Is an increased incidence of severe hypoglycemia an unavoidable effect of improved metabolic control? And, if so, to what extent?


In 1992–1994, severe hypoglycemia was prospectively registered in our intensively treated IDDM population, 146 children 1–18 years of age with > 90% of the patients on ≥ 4 insulin injections per day. The two categories, “severe hypoglycemia with unconsciousness” (U hypoglycemia) and “severe hypoglycemia without unconsciousness but needing the assistance of another person” (NU hypoglycemia), were analyzed in relation to yearly mean HbA1c levels, insulin doses and proportion of short-acting insulin, age at onset, duration of diabetes, age, sex, and weight-to-height ratio.


Yearly mean HbA1c levels improved from 8.1 ± 1.6% in 1992 to 6.9 ± 1.3% in 1994. The yearly incidence of U hypoglycemia was 0.15–0.19 events per patient-year, seen in 10–16% of patients, showing no significant increase from 1992–1994. For NU hypoglycemia, slightly increasing figures from 1.01 to 1.26 events per patient-year, seen in 27–38% of patients yearly, were reported. There was no significant correlation between severe (U or NU) hypoglycemia and HbA1c, but still an association was seen in certain calculations. In multiple regression analysis, U hypoglycemia was not related to any factor, but the square root of the rate of NU hypoglycemia was related to lower HbA1c levels (P = 0.0003), higher insulin doses (IU · kg−1 · 24 h−1) (P = 0.0024), and a lower proportion of short-acting insulin out of the total daily insulin dose (P = 0.031).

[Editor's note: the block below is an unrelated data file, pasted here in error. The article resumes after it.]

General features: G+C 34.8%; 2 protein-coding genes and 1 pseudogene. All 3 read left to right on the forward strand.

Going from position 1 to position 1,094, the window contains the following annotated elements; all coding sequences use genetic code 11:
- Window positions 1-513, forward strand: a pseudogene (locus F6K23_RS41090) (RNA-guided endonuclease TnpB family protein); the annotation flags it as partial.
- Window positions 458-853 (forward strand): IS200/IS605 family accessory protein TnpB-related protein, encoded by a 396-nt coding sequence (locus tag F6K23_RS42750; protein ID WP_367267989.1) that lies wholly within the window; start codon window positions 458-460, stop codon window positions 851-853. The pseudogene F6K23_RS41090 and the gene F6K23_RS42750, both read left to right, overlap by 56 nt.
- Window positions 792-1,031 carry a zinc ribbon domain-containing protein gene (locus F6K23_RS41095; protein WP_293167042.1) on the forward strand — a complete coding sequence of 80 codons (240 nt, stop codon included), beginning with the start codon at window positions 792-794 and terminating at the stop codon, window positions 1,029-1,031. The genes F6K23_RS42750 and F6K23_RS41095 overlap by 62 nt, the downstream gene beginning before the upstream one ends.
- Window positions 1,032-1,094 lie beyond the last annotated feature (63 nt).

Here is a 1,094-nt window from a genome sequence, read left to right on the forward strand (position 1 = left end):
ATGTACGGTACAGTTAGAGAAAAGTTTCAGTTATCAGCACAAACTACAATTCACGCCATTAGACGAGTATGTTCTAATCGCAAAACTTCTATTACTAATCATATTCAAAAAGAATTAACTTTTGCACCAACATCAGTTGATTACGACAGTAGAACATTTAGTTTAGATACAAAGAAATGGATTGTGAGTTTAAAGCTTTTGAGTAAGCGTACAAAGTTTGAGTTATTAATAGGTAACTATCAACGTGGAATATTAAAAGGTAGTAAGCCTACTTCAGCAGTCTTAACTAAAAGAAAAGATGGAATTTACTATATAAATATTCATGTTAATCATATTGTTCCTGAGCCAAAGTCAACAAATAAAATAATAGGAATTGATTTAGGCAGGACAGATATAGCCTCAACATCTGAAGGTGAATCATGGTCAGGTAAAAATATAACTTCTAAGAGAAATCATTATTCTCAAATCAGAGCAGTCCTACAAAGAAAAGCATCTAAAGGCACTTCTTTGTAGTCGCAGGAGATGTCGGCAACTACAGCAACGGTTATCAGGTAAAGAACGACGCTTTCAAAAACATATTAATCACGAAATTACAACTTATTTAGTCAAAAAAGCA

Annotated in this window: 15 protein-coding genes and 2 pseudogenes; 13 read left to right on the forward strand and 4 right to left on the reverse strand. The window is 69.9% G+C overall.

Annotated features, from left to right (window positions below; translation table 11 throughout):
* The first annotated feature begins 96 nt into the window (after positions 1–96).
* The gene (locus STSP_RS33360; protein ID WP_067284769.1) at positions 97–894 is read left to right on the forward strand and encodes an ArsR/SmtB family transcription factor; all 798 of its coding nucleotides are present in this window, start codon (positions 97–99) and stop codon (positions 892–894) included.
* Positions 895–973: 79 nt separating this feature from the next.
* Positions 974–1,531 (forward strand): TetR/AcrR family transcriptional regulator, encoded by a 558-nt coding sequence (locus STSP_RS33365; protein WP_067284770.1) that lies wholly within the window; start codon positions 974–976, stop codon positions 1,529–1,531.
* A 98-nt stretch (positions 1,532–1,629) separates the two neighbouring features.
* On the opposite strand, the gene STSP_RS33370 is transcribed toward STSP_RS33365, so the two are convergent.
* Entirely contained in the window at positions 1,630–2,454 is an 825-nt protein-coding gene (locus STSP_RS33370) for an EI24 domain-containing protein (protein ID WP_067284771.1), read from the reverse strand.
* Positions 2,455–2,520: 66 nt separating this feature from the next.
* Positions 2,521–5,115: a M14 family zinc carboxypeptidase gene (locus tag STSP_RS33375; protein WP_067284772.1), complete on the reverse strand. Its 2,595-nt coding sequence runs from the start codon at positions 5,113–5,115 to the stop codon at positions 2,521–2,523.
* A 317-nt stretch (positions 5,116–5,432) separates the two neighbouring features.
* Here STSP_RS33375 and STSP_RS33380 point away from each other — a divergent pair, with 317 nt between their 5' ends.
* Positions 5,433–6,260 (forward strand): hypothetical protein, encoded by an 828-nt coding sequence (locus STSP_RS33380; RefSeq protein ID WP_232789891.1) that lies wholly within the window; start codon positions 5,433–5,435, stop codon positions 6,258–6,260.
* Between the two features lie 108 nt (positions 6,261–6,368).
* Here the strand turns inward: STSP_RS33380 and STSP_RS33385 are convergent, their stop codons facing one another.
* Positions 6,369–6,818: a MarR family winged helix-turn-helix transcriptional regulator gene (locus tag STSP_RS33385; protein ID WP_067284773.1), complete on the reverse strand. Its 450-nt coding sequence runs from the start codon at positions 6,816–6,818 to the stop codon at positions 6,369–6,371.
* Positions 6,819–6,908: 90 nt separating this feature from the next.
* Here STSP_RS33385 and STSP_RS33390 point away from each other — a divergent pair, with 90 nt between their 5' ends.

Multiple-dose insulin therapy with rather low yearly mean HbA1c values causes a slight increase of NU hypoglycemia but no increase of U hypoglycemia in our population of children with IDDM. Near physiological HbA1c levels may be achieved without any pronounced risk of increasing the incidence of severe hypoglycemia when multiple-injection insulin therapy is combined with adequate self-control based on psychosocial support and active education.

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